In our holistic approach, we engage the clients to participate actively in the therapy process, with an emphasis on collaborative voice work rather than an expert model. The treatment broadly addresses how an individual is seen and heard by the world beyond just voice.
Clients often arrive with a history of having their physical and metaphorical voices questioned, and our sessions include client-led discussions of issues they feel are important and relevant to their process. These conversations address topics such as what having a feminine or masculine voice means, finding vocal role models, and what it feels like to be misgendered and how that affects their progress.
In just one semester, our clients are expressing increased confidence in their voices and demonstrating increases in outcome measures (independence with pitch-matching exercises during sessions, for example, and improved compliance with home practice programs).
We believe a key to the program’s success is its emphasis on community engagement—working with rather than for our communities, which include our clients as well as LGBTQIA advocacy groups, providers and student groups. We customize treatment so that clients are the experts on their own experience and help to set the plan of care. Our clients report a better understanding of vocal health and patterns of vocal use. The stories that they share are now less about being misgendered and more about being affirmed in their gender identities.
We engage speech-language pathology graduate students through weekly group meetings to review materials (including podcasts, books, videos, apps and webinars), get answers to questions from a professor of voice, and research goal-writing through a variety of sources, including a social media group on transgender voice therapy.
The intersection of voice, identity, speech-language treatment and counseling provides unique challenges for our graduate student clinicians. Our use of a holistic treatment approach may have overwhelmed the students at first, but they experienced significant clinical development during the semester. They show a growing ability to ask the clients questions that lead to meaningful answers, to answer clients’ questions effectively, and to implement a variety of treatment techniques, such as pitch-matching, exploring resonance, and integrating multiple parts of voice and communication.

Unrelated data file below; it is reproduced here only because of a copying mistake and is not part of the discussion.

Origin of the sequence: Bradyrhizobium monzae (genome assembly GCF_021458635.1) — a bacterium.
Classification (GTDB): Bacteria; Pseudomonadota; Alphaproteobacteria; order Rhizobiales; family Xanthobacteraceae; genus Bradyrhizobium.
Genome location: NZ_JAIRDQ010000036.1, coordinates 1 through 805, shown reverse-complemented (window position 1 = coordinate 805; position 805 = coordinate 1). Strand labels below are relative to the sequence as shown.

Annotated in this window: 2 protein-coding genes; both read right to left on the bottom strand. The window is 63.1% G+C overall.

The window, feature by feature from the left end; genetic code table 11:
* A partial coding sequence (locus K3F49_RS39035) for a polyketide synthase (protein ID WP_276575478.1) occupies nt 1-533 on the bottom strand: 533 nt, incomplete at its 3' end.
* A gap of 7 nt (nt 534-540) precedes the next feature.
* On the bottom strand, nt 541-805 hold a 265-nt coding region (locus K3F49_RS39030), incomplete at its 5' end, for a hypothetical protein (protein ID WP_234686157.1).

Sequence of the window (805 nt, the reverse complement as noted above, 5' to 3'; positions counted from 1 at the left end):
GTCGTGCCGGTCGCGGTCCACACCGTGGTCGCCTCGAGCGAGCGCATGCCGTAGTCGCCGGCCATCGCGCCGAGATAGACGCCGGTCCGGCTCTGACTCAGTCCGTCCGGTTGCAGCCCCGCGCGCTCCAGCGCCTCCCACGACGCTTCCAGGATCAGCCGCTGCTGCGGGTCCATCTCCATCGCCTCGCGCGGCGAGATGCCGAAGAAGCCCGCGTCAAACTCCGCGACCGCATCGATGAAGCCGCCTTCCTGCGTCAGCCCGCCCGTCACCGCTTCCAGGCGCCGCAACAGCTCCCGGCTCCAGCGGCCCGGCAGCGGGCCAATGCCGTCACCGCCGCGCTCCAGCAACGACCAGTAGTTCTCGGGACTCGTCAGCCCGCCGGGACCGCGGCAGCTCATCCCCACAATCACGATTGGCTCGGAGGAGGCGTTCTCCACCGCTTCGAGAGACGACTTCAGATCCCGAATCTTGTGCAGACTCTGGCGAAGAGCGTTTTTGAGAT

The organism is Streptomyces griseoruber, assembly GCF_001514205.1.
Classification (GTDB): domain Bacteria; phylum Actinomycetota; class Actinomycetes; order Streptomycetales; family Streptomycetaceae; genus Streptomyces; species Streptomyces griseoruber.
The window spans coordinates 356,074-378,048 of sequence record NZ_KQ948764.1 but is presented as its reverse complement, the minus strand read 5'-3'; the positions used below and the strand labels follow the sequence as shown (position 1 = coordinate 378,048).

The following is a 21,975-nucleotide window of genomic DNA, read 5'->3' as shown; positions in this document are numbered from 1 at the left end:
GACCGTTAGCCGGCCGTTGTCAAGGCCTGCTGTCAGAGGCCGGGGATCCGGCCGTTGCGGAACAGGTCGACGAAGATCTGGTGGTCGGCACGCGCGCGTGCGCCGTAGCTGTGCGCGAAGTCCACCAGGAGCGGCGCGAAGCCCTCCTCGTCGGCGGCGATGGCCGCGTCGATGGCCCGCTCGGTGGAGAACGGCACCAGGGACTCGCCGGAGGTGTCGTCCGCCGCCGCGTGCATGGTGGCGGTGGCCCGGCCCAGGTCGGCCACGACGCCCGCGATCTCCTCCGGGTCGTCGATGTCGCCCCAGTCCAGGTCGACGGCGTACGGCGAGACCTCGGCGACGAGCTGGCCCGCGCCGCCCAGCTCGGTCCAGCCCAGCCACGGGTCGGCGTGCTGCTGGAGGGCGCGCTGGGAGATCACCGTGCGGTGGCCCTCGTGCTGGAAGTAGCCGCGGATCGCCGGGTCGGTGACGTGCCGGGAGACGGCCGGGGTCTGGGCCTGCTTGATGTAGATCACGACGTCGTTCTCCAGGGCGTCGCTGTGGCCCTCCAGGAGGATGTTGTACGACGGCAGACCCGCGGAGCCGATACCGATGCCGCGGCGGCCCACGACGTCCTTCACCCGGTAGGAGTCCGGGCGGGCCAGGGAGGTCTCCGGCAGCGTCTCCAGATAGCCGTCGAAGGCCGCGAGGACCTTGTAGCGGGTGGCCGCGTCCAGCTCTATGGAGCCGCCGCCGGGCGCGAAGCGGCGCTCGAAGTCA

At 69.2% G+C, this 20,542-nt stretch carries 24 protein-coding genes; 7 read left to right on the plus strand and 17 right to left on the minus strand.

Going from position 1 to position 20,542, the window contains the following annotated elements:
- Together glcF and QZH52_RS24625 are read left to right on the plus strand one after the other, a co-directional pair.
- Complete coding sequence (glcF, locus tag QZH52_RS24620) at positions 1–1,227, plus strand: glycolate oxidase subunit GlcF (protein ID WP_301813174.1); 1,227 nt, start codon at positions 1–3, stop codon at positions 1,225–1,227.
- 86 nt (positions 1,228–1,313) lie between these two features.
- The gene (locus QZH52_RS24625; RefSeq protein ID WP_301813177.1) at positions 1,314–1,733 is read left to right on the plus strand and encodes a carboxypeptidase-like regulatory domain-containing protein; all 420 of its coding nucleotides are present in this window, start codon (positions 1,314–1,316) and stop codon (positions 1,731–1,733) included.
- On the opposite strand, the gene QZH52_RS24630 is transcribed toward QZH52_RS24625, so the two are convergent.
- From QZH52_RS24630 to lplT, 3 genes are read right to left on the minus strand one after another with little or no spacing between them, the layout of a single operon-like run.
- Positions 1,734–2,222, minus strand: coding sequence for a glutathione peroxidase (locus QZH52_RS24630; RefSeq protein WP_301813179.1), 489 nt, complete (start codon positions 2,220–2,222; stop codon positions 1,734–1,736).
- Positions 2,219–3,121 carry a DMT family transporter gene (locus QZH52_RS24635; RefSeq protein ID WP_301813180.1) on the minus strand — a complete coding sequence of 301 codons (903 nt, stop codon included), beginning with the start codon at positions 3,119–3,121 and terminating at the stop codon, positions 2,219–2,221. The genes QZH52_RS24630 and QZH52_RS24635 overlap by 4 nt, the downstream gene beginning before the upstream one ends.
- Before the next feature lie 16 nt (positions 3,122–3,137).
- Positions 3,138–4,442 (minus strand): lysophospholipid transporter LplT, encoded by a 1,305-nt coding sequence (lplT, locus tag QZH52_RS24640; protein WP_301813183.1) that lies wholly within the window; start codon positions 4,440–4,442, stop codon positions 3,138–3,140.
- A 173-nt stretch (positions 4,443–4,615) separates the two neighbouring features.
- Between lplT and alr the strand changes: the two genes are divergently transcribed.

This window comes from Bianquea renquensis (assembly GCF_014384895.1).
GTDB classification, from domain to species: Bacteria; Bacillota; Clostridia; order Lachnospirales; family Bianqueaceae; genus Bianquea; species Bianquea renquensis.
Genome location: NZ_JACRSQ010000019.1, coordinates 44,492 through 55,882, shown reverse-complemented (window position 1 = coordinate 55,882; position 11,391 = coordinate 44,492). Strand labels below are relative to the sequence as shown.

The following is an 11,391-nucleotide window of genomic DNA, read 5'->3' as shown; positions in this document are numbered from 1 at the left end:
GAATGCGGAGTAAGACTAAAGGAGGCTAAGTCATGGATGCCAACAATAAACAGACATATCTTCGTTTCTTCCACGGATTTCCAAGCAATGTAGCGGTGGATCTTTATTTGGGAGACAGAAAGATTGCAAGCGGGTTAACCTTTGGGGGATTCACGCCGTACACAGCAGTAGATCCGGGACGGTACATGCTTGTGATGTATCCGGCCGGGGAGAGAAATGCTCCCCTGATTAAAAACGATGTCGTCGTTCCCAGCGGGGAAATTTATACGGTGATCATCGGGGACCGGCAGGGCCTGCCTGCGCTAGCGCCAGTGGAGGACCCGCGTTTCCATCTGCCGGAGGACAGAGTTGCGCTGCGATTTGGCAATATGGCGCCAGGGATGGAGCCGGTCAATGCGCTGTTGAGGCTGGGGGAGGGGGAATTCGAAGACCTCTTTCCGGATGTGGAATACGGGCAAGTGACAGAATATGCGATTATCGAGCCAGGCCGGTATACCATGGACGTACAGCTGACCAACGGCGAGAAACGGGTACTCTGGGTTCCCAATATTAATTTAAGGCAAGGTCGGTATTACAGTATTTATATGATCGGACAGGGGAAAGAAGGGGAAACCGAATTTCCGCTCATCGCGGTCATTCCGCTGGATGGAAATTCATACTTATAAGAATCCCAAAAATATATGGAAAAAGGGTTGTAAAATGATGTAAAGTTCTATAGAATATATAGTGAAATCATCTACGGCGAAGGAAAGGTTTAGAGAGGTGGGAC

In our holistic approach, we engage the clients to participate actively in the therapy process, with an emphasis on collaborative voice work rather than an expert model.

What to know
What started in our department as the exploration of a new clinical intervention area has broadened to become an opportunity for rich collaborative learning, community engagement and interprofessional education. Here are some of the lessons we have learned.
  • Embrace the unknown. Don’t be afraid to explore new knowledge and skill areas.

  • Partner near and far. Potential collaborators may be in your building, across campus or in your local community.

  • Be flexible in your thinking and learning. Issues related to sexual orientation and gender identity are dynamic and complex, with no all-inclusive glossaries of terms or standard protocols. Reaching out and engaging in conversations with members of LGBTQIA communities is the most effective way to learn more.

  • Think broadly. LGBTQIA issues are not restricted to voice. All audiologists and speech-language pathologists need this competence. After all, clients with any diagnosis may also be members of LGBTQIA communities.

  • Be patient with yourself, with your students and with your clients. It takes time to grow a program like this, and you may make mistakes along the way.

  • Celebrate your successes. When someone finds their voice, they are empowered to live their life on their own terms. How lucky are we to be a part of their journey!

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August 2018
Volume 23, Issue 8